Evoking the image of strength and straight paths, and celebrating promises made with honesty and integrity, Kainai Kaahsinnoonik (Grandparent) Peter Weasel Moccasin gave Lethbridge College a Blackfoot name this morning at a ceremony that kicked off the institution’s annual Indigenous Celebration Day.
The name given to the college is Ohkotoki’aahkkoiyiiniimaan, which means Stone Pipe. As Elder Peter Weasel Moccasin explained during the ceremony, stone pipes are used in sacred ceremonies of the Blackfoot people to make an offering to Iihtsipaatapi’op, the Source of Life. The pipe, he said, kept and keeps the Blackfoot people at peace.
Weasel Moccasin described how that the offering of a stone pipe is a promise or a peace bond made with the honesty and integrity needed to fulfill the commitment. During the offering of the pipe, everyone involved must uphold and carry out the promises made.
“We are so incredibly grateful to receive this name from our local Blackfoot community,” says Dr. Paula Burns, President and CEO of Lethbridge College. “We recognize the importance of Indigenous education and the vitally important perspectives that the local Indigenous community bring to the work that we do here every day. We will respect our name with a promise to continue on the straight path to improving the lives of our students and the communities that they call home.”
The land where Lethbridge College sits is the traditional territory of the Blackfoot people and the giving of a Blackfoot name is an important step towards strengthening ties with the local Indigenous community.
“Today is a very important day in the college’s history,” says Marcia Black Water, Lethbridge College Indigenous Services coordinator. “The Blackfoot name received today has great significance to the land Lethbridge College is situated on. The stone found for Blackfoot ceremonial pipes can be found in the coulees’ river bottom on the west side of the college. The name will see us through the future, a future in which Blackfoot people, all Indigenous people will be reminded that quality education is a promise our college will hold true. The name promises a coming together, good relations.”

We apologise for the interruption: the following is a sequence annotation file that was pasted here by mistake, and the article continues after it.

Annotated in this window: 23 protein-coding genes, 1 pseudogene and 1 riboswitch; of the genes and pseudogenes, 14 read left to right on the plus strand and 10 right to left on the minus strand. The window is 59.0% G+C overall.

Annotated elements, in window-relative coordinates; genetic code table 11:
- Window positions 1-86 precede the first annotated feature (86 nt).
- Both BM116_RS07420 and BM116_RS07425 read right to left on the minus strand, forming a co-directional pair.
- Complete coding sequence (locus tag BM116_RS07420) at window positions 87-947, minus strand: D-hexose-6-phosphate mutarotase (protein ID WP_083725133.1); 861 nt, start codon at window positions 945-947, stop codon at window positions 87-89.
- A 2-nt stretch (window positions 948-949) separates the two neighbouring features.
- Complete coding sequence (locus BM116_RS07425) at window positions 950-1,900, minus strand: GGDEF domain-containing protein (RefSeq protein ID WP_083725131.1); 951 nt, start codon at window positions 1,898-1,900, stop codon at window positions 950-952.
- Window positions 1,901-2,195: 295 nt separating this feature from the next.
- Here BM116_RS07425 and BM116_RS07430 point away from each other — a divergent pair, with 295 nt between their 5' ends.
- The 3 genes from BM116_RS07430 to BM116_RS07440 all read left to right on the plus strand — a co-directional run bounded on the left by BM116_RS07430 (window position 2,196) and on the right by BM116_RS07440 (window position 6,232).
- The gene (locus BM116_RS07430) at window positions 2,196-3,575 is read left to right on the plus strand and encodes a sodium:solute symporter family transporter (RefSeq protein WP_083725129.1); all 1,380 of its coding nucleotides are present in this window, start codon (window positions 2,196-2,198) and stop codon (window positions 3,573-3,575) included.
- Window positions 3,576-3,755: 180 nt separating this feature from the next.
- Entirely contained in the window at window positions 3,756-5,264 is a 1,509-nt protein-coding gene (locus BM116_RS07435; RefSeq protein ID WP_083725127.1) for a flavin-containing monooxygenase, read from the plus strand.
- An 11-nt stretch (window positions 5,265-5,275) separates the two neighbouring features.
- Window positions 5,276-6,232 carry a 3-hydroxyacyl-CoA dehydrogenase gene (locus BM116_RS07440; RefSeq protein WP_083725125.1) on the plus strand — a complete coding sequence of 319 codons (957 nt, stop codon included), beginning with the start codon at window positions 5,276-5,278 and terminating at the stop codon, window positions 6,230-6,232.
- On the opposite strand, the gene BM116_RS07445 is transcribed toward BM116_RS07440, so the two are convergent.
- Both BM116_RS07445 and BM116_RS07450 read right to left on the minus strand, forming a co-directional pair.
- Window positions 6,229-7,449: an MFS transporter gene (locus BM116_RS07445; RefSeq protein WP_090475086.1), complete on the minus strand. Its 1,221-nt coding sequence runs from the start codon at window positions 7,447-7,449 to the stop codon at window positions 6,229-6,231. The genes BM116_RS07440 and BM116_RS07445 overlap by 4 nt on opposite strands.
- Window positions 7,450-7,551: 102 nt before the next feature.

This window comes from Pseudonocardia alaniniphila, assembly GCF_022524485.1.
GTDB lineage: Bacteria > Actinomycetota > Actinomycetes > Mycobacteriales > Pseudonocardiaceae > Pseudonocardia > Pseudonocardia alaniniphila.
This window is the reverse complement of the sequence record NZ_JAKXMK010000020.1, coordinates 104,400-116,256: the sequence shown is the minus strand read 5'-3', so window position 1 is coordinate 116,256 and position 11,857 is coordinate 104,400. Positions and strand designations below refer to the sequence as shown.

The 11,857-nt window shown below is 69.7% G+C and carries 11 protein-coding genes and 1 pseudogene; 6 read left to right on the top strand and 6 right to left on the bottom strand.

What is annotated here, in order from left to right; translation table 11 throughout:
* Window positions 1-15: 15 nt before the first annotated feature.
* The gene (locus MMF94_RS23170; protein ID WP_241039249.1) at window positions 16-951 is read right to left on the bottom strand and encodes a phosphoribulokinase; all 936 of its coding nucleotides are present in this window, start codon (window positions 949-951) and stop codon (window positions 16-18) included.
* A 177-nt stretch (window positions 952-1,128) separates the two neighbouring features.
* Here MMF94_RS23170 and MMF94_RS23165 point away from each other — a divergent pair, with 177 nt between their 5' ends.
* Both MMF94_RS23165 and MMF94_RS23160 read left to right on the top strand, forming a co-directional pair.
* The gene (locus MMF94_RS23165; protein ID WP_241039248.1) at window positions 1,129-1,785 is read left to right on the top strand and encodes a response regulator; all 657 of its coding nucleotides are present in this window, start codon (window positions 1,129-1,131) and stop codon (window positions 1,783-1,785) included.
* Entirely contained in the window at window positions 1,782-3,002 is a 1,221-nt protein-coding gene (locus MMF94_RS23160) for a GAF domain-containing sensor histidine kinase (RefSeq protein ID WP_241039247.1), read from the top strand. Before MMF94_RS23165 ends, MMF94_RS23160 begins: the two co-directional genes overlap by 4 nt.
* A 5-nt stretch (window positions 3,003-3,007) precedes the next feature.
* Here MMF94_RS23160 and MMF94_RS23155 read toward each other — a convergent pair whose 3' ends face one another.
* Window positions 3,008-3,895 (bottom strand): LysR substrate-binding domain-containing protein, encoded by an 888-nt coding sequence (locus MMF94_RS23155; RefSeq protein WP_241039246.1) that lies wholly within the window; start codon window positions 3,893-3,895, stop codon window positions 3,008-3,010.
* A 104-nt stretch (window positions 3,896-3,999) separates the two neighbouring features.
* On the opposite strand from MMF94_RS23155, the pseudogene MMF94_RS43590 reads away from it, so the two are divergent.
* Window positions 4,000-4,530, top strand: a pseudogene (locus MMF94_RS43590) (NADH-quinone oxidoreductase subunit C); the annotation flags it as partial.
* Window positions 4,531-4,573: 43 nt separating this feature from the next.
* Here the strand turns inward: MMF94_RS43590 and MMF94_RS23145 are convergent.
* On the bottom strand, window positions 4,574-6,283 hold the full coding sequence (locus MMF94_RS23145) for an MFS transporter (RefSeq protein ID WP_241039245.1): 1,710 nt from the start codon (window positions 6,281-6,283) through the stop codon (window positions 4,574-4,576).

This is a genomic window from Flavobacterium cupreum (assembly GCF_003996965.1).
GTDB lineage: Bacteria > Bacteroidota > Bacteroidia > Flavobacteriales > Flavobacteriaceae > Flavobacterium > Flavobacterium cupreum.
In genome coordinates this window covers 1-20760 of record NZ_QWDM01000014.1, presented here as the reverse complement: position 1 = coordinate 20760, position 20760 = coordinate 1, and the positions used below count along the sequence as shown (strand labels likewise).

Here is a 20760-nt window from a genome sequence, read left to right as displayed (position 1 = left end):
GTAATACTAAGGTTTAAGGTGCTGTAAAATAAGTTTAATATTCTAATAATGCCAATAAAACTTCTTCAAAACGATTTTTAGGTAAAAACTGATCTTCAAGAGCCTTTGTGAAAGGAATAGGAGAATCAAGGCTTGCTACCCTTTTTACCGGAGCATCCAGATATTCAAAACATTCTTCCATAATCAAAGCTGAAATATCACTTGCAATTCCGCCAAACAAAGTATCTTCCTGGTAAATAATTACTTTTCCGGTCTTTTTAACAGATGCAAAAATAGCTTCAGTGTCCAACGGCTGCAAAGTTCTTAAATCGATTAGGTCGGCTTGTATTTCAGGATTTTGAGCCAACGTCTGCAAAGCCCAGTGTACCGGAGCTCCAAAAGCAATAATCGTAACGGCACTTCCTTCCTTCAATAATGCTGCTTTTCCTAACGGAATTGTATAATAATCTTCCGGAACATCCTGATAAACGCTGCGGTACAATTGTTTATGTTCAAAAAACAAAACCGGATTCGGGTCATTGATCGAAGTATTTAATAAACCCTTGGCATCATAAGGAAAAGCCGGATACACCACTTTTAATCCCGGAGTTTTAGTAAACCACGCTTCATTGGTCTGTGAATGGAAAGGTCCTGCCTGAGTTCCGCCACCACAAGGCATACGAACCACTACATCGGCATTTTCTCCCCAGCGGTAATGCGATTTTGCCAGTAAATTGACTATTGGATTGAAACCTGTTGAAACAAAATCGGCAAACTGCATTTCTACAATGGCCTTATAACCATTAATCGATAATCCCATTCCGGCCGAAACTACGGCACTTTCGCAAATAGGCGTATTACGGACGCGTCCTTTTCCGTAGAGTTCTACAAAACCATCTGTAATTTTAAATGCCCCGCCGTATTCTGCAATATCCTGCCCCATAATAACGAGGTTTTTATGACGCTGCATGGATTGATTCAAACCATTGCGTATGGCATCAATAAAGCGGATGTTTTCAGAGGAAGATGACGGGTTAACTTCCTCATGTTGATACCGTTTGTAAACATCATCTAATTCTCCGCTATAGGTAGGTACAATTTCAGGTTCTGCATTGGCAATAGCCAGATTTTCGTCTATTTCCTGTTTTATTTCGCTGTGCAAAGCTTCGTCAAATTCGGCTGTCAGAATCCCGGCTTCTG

Shanda Webber, Lethbridge College manager of Recruitment and Indigenous Services, adds: “It truly is an honour for Lethbridge College to be receiving a Blackfoot name. The naming ceremony recognizes and celebrates the meaningful relationship between the college and the local Blackfoot community, as well as solidifies our commitment and responsibility in making Indigenous education a priority.”
This fall, 374 Indigenous students are taking diploma, degree or certificate programs at Lethbridge College, representing 8.6 per cent of the college’s diploma, degree and certificate students. Lethbridge College’s efforts towards serving Indigenous students both in and out of the classroom earned it a bronze Indigenous Education Excellence award in May from Colleges and Institutes Canada (CICan). The college has proudly had Indigenous students on campus for most of its 60 years and provides a “Circle of Services” to assist Indigenous learners.
Indigenous Services at Lethbridge College, in collaboration with many internal and external stakeholders, developed a three-year Niitsitapi Indigenization Plan for 2016-19. In addition, in recognition of the recommendations emanating from the Truth and Reconciliation Commission of Canada and as a signatory of CICan’s Indigenous Education Protocol, the college has also implemented an Indigenous President’s Council. This council is composed of college and Indigenous community leaders and provides guidance and direction to an internal Indigenous committee as it works to implement a three-year Indigenization Plan, which will further enhance its already extensive program and service offerings.